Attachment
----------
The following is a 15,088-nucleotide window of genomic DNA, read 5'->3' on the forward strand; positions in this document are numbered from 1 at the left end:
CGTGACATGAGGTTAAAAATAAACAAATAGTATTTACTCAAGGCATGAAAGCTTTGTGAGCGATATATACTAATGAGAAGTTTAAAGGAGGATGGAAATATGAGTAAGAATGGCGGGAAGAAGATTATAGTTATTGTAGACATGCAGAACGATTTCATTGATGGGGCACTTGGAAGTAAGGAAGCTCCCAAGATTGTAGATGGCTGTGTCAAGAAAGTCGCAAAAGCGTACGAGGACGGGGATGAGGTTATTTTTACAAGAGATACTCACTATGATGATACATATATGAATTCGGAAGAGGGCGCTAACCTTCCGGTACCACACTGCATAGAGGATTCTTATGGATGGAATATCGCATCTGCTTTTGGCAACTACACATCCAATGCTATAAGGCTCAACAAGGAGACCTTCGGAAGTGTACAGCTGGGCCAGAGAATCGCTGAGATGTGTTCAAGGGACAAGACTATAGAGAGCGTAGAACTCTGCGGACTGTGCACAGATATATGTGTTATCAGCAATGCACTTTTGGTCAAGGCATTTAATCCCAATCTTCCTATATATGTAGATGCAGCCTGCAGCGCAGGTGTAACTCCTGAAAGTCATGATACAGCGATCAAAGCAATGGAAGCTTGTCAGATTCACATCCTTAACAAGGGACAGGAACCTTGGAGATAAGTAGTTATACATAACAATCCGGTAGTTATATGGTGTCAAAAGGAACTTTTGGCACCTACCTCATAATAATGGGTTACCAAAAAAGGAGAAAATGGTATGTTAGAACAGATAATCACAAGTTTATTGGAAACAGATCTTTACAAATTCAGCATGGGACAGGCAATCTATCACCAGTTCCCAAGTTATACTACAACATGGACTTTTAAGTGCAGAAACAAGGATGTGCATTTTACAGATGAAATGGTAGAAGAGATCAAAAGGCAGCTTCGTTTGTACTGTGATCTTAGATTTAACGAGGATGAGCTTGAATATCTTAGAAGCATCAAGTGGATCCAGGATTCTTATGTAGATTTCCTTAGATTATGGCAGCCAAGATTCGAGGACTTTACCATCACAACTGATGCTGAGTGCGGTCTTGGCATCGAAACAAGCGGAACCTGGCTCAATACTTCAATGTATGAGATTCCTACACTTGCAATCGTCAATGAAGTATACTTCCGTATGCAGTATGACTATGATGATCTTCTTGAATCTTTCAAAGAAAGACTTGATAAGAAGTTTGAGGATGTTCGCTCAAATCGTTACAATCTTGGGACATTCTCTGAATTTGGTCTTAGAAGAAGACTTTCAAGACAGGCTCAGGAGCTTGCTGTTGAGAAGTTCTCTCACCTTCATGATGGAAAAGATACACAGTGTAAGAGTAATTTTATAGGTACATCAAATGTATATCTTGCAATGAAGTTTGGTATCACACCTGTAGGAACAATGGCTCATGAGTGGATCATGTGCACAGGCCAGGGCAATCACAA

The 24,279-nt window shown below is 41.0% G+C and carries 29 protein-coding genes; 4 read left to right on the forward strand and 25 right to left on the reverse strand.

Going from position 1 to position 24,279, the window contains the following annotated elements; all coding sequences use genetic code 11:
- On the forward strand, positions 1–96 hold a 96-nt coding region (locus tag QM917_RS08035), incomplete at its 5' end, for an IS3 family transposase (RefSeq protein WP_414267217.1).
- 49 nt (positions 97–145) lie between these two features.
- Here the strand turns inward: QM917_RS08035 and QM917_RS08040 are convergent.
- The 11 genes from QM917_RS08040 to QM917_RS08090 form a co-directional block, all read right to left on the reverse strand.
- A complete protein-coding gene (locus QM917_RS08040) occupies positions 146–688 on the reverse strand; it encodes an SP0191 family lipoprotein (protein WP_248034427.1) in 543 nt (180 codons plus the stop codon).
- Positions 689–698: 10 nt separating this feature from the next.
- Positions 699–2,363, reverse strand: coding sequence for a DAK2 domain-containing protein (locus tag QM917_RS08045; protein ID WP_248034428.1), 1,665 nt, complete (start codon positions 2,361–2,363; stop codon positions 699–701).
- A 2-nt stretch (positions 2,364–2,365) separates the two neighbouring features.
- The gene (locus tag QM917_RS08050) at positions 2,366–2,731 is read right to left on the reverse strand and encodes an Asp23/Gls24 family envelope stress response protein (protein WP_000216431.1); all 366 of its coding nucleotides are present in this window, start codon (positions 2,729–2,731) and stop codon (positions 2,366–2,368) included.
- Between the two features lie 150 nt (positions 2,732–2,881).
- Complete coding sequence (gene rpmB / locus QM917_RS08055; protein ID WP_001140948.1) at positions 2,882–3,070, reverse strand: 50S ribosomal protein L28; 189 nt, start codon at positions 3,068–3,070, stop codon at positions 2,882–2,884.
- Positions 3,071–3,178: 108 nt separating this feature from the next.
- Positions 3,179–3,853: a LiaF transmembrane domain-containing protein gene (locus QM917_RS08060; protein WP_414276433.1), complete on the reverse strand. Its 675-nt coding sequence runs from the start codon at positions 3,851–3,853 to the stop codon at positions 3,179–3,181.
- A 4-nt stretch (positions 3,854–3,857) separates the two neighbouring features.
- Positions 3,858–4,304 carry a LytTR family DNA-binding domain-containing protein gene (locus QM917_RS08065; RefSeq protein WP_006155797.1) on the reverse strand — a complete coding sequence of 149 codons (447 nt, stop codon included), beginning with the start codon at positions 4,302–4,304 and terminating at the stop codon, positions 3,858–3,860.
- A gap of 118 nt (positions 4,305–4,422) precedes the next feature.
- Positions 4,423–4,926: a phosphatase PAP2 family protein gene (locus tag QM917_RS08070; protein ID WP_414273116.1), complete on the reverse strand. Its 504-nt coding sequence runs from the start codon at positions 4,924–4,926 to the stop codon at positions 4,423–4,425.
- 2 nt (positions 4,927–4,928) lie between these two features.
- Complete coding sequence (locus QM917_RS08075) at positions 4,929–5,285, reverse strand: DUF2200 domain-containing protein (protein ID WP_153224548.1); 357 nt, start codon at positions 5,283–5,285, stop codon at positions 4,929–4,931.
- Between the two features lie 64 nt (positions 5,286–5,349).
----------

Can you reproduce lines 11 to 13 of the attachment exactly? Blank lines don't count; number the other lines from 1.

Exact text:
- Positions 699–2,363, reverse strand: coding sequence for a DAK2 domain-containing protein (locus tag QM917_RS08045; protein ID WP_248034428.1), 1,665 nt, complete (start codon positions 2,361–2,363; stop codon positions 699–701).
- A 2-nt stretch (positions 2,364–2,365) separates the two neighbouring features.
- The gene (locus tag QM917_RS08050) at positions 2,366–2,731 is read right to left on the reverse strand and encodes an Asp23/Gls24 family envelope stress response protein (protein WP_000216431.1); all 366 of its coding nucleotides are present in this window, start codon (positions 2,729–2,731) and stop codon (positions 2,366–2,368) included.